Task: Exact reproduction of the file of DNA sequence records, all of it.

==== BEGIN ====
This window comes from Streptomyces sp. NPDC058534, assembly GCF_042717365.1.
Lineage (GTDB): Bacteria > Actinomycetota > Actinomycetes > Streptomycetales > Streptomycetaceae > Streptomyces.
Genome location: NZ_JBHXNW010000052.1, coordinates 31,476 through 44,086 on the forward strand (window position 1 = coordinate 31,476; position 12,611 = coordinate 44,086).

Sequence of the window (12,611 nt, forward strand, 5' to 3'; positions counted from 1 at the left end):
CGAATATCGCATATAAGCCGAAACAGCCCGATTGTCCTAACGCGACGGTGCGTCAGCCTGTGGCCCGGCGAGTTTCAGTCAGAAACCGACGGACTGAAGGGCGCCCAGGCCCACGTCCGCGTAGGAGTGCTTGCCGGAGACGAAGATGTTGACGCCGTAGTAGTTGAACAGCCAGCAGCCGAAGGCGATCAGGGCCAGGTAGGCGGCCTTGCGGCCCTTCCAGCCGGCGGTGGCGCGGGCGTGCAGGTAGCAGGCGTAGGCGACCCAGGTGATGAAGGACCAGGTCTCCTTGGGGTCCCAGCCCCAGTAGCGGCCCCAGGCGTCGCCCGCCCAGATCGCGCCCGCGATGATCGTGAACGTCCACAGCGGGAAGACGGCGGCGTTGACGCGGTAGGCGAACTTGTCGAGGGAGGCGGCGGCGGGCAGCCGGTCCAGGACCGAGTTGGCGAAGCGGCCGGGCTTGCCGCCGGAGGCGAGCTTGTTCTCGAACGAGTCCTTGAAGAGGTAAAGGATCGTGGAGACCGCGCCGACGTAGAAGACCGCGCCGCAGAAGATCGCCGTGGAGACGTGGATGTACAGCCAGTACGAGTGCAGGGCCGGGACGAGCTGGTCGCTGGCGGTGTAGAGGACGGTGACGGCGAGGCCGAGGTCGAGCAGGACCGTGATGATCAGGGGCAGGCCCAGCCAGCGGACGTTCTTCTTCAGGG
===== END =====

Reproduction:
This window comes from Streptomyces sp. NPDC058534, assembly GCF_042717365.1.
Lineage (GTDB): Bacteria > Actinomycetota > Actinomycetes > Streptomycetales > Streptomycetaceae > Streptomyces.
Genome location: NZ_JBHXNW010000052.1, coordinates 31,476 through 44,086 on the forward strand (window position 1 = coordinate 31,476; position 12,611 = coordinate 44,086).

Sequence of the window (12,611 nt, forward strand, 5' to 3'; positions counted from 1 at the left end):
CGAATATCGCATATAAGCCGAAACAGCCCGATTGTCCTAACGCGACGGTGCGTCAGCCTGTGGCCCGGCGAGTTTCAGTCAGAAACCGACGGACTGAAGGGCGCCCAGGCCCACGTCCGCGTAGGAGTGCTTGCCGGAGACGAAGATGTTGACGCCGTAGTAGTTGAACAGCCAGCAGCCGAAGGCGATCAGGGCCAGGTAGGCGGCCTTGCGGCCCTTCCAGCCGGCGGTGGCGCGGGCGTGCAGGTAGCAGGCGTAGGCGACCCAGGTGATGAAGGACCAGGTCTCCTTGGGGTCCCAGCCCCAGTAGCGGCCCCAGGCGTCGCCCGCCCAGATCGCGCCCGCGATGATCGTGAACGTCCACAGCGGGAAGACGGCGGCGTTGACGCGGTAGGCGAACTTGTCGAGGGAGGCGGCGGCGGGCAGCCGGTCCAGGACCGAGTTGGCGAAGCGGCCGGGCTTGCCGCCGGAGGCGAGCTTGTTCTCGAACGAGTCCTTGAAGAGGTAAAGGATCGTGGAGACCGCGCCGACGTAGAAGACCGCGCCGCAGAAGATCGCCGTGGAGACGTGGATGTACAGCCAGTACGAGTGCAGGGCCGGGACGAGCTGGTCGCTGGCGGTGTAGAGGACGGTGACGGCGAGGCCGAGGTCGAGCAGGACCGTGATGATCAGGGGCAGGCCCAGCCAGCGGACGTTCTTCTTCAGGG